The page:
This is Part I of an ongoing series on “Directions,” one of the basic premises of the Alexander Technique.
Ah yes quite a wonderful topic. This will span several blog posts I am sure but let me start with this:
We are always directing ourselves all the time, but it is all done unconsciously or at best, semi-consciously. (From the book Man’s Supreme Inheritance (1910) For most of us no matter what culture we were exposed to in childhood, our backgrounds started us on the path to self directing. In many cases this is taught in schools, in places of worship, and we learn to do it as we watch others interact and of course we learn at home. We begin to learn all this well before we can talk or walk. It shapes us and I mean it finally shapes us physically as we age.
The word direction always implies movement toward something as in a series of steps that lead to a result. For example the directions going from one place to another (Google maps) or the directions to bake a cake, or stage directions to the actor. A series of steps as a means whereby a result is obtained. This is direction.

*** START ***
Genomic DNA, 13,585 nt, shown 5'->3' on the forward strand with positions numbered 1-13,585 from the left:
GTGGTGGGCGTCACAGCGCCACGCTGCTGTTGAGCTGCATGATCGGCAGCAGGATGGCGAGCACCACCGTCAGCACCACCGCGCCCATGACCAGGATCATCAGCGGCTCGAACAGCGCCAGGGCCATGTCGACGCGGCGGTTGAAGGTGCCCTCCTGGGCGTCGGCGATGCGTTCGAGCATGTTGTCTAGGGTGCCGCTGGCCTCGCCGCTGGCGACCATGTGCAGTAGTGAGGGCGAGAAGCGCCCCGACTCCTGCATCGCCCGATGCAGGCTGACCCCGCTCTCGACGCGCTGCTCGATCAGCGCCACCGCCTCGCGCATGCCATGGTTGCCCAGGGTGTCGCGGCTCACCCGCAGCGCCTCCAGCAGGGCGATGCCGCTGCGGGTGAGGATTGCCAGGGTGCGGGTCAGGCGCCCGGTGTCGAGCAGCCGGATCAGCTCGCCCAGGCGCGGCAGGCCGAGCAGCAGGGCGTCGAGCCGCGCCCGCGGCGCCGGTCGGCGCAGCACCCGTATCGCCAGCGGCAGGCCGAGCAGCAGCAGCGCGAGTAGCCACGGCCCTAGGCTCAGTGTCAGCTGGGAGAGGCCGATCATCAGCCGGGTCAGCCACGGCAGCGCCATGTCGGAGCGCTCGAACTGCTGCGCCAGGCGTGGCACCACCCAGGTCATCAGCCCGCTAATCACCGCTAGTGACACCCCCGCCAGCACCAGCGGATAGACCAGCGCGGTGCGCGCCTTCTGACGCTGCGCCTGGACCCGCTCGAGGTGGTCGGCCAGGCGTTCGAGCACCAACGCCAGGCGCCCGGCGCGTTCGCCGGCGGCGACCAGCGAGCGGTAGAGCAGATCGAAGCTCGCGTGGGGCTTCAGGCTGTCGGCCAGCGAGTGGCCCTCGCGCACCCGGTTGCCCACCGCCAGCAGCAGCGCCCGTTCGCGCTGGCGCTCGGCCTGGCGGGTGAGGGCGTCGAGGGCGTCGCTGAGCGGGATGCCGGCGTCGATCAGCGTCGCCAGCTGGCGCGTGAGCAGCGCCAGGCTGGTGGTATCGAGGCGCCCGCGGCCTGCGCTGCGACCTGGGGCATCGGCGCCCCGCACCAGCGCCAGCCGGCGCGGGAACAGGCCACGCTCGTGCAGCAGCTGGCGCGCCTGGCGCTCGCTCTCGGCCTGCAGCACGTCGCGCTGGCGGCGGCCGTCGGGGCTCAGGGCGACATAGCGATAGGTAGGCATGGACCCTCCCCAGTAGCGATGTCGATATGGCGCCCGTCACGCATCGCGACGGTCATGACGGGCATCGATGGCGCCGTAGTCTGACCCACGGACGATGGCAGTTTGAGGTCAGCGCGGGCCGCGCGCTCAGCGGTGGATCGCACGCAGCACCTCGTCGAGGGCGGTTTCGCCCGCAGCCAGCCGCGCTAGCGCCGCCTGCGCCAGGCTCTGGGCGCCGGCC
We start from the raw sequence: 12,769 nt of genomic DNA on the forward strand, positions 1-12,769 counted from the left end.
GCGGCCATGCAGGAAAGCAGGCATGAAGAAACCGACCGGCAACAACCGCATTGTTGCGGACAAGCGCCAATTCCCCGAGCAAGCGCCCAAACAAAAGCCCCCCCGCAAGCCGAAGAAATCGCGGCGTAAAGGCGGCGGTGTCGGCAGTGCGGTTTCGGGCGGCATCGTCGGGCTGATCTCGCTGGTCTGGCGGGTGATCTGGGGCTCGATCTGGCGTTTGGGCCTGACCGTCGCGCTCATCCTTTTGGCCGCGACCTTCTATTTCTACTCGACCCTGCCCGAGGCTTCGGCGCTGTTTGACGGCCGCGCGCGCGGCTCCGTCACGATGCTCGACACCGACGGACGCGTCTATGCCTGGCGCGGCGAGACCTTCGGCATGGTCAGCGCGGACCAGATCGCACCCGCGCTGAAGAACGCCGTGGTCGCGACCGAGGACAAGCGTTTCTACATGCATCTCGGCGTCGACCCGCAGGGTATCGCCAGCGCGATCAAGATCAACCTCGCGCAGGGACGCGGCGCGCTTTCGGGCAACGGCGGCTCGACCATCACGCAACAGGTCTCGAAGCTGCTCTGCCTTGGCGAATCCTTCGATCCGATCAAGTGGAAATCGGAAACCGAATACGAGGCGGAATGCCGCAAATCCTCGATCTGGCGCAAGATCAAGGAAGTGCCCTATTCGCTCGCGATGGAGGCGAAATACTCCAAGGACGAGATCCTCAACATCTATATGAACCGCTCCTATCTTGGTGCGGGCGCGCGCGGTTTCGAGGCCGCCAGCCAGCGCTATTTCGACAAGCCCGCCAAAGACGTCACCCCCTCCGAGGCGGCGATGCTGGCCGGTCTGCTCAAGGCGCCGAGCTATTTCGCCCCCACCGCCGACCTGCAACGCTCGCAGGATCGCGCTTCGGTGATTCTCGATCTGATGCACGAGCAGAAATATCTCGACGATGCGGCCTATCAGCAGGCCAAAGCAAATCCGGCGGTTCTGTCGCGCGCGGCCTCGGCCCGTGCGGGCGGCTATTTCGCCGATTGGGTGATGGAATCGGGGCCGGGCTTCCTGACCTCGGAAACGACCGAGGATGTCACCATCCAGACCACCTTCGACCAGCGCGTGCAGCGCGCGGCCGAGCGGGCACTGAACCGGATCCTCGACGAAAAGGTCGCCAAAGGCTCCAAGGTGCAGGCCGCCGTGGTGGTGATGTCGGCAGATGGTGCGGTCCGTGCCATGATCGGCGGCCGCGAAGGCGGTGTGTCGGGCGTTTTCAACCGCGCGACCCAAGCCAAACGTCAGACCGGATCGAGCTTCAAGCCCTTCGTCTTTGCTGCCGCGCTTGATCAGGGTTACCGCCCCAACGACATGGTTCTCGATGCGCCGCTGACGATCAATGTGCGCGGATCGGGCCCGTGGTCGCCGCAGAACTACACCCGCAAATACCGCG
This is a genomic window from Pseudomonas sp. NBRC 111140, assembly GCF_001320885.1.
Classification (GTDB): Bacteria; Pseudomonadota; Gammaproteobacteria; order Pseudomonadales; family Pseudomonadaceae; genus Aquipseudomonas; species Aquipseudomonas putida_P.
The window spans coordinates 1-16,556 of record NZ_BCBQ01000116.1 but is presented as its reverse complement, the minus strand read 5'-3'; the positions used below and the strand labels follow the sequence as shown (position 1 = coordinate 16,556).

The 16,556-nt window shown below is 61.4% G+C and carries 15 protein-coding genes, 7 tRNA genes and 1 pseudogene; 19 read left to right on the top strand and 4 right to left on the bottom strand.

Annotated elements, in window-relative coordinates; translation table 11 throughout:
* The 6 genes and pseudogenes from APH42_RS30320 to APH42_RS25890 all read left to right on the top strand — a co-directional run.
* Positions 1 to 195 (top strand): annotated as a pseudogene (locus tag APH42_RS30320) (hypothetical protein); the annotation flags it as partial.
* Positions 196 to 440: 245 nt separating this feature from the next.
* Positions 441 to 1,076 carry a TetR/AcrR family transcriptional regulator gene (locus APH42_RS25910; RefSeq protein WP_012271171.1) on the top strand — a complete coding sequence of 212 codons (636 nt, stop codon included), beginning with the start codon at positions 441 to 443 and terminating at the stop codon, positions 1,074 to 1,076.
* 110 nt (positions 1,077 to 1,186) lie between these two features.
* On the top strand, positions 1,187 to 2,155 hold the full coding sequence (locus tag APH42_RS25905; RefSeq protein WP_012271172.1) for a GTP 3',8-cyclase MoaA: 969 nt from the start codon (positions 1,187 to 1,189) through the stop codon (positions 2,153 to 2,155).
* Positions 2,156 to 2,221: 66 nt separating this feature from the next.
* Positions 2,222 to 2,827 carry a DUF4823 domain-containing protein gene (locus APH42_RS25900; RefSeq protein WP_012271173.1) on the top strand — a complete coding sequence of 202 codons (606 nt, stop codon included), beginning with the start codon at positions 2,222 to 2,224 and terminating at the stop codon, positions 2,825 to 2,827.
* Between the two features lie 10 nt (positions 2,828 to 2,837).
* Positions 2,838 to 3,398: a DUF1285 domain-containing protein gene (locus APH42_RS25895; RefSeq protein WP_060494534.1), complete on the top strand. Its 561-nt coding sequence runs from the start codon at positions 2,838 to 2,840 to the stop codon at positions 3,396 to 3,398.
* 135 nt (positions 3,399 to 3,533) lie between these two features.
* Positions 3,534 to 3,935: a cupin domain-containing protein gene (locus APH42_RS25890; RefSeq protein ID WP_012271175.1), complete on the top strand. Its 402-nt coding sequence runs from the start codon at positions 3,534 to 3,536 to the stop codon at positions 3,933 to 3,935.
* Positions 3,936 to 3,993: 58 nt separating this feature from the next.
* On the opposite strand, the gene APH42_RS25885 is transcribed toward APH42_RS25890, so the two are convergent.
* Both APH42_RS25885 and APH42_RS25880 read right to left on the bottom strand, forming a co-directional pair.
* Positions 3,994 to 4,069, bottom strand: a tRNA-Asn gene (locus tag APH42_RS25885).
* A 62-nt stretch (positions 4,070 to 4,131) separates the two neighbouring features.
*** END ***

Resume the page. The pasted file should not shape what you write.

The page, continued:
So if one has well thought out directions one can logically expect that the result will be a satisfactory one. If the directions are all a haphazard mess and no logic was used to think them through, then you’ll be lost and frustrated, the cake will be terrible, and your acting performance will not be as good as it could have been.